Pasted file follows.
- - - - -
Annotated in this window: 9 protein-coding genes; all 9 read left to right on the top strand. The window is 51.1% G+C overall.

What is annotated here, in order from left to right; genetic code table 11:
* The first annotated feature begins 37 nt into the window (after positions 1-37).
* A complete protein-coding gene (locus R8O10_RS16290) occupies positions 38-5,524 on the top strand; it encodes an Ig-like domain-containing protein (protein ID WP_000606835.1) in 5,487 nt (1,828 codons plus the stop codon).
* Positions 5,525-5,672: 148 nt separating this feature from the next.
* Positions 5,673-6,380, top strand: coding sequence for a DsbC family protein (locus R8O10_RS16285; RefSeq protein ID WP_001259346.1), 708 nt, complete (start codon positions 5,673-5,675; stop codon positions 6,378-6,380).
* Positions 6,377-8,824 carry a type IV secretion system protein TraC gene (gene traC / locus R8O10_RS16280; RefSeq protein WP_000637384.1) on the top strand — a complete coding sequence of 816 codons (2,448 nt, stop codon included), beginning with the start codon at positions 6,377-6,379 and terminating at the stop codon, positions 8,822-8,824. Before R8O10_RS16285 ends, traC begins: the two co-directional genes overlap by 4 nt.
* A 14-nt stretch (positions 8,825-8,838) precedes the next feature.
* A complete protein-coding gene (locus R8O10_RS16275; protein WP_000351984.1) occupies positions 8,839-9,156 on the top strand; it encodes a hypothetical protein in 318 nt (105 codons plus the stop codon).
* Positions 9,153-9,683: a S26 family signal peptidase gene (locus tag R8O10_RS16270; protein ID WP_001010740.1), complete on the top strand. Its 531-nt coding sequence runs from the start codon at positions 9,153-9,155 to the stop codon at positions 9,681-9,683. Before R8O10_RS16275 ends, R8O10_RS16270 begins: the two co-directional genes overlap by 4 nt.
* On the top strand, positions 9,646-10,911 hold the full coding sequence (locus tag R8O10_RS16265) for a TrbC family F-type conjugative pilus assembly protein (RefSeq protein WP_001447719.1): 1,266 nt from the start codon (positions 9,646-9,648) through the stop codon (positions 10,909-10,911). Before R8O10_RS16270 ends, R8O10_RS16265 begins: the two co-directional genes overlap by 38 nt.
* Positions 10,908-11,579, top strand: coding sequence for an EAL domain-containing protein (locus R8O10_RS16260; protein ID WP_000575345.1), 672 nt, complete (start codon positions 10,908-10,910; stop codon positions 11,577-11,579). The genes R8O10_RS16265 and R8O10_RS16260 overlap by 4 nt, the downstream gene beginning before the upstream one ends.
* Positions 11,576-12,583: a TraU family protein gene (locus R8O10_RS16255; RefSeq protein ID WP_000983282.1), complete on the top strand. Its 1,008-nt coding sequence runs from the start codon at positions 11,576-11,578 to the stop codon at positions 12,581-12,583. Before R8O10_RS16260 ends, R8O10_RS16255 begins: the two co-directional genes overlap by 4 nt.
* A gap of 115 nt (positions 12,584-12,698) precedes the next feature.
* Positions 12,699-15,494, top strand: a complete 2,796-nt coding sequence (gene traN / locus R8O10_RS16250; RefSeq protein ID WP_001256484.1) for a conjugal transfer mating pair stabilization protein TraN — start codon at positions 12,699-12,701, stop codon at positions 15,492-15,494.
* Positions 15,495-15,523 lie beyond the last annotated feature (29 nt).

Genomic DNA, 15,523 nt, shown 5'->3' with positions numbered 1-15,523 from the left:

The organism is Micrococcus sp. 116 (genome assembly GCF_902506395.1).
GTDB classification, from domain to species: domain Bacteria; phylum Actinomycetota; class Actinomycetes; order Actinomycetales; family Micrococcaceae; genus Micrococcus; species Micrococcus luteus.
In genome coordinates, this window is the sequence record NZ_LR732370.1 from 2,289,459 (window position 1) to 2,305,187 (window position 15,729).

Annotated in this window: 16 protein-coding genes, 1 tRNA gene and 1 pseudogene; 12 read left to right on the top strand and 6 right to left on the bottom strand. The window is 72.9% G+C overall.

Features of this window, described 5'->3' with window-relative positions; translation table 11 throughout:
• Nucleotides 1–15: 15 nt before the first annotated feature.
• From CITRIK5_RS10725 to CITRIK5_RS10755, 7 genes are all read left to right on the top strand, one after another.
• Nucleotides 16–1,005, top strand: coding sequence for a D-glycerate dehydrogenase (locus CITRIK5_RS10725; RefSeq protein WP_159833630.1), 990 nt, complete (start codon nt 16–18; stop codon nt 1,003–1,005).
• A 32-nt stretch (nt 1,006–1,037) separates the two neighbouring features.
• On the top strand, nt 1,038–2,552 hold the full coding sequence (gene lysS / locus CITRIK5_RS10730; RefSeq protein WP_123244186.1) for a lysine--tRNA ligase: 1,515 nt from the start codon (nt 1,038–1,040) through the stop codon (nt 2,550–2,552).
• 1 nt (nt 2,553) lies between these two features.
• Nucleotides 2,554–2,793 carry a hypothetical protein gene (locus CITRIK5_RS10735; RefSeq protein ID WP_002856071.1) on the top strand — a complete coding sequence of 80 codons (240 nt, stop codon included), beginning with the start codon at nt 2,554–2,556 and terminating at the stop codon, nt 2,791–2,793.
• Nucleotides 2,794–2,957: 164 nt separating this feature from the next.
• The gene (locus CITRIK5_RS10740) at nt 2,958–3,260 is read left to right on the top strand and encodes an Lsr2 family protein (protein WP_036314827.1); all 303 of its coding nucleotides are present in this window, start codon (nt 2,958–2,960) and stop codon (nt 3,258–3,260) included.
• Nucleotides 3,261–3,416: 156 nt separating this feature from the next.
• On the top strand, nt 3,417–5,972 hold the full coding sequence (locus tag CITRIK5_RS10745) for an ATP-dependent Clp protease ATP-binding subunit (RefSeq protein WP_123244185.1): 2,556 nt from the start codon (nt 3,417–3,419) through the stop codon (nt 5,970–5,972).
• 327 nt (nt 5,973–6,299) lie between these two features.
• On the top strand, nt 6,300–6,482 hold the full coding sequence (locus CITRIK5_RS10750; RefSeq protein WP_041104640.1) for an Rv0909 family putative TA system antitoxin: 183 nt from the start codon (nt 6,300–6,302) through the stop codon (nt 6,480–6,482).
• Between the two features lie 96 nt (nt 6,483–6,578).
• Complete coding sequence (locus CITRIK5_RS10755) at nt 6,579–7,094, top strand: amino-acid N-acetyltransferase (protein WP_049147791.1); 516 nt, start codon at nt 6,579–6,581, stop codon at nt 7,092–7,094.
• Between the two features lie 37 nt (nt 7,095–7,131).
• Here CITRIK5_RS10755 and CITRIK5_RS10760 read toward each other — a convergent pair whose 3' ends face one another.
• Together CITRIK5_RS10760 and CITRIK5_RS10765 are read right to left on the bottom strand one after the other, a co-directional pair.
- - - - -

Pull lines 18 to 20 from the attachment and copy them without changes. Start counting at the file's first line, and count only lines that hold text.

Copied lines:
The organism is Micrococcus sp. 116 (genome assembly GCF_902506395.1).
GTDB classification, from domain to species: domain Bacteria; phylum Actinomycetota; class Actinomycetes; order Actinomycetales; family Micrococcaceae; genus Micrococcus; species Micrococcus luteus.
In genome coordinates, this window is the sequence record NZ_LR732370.1 from 2,289,459 (window position 1) to 2,305,187 (window position 15,729).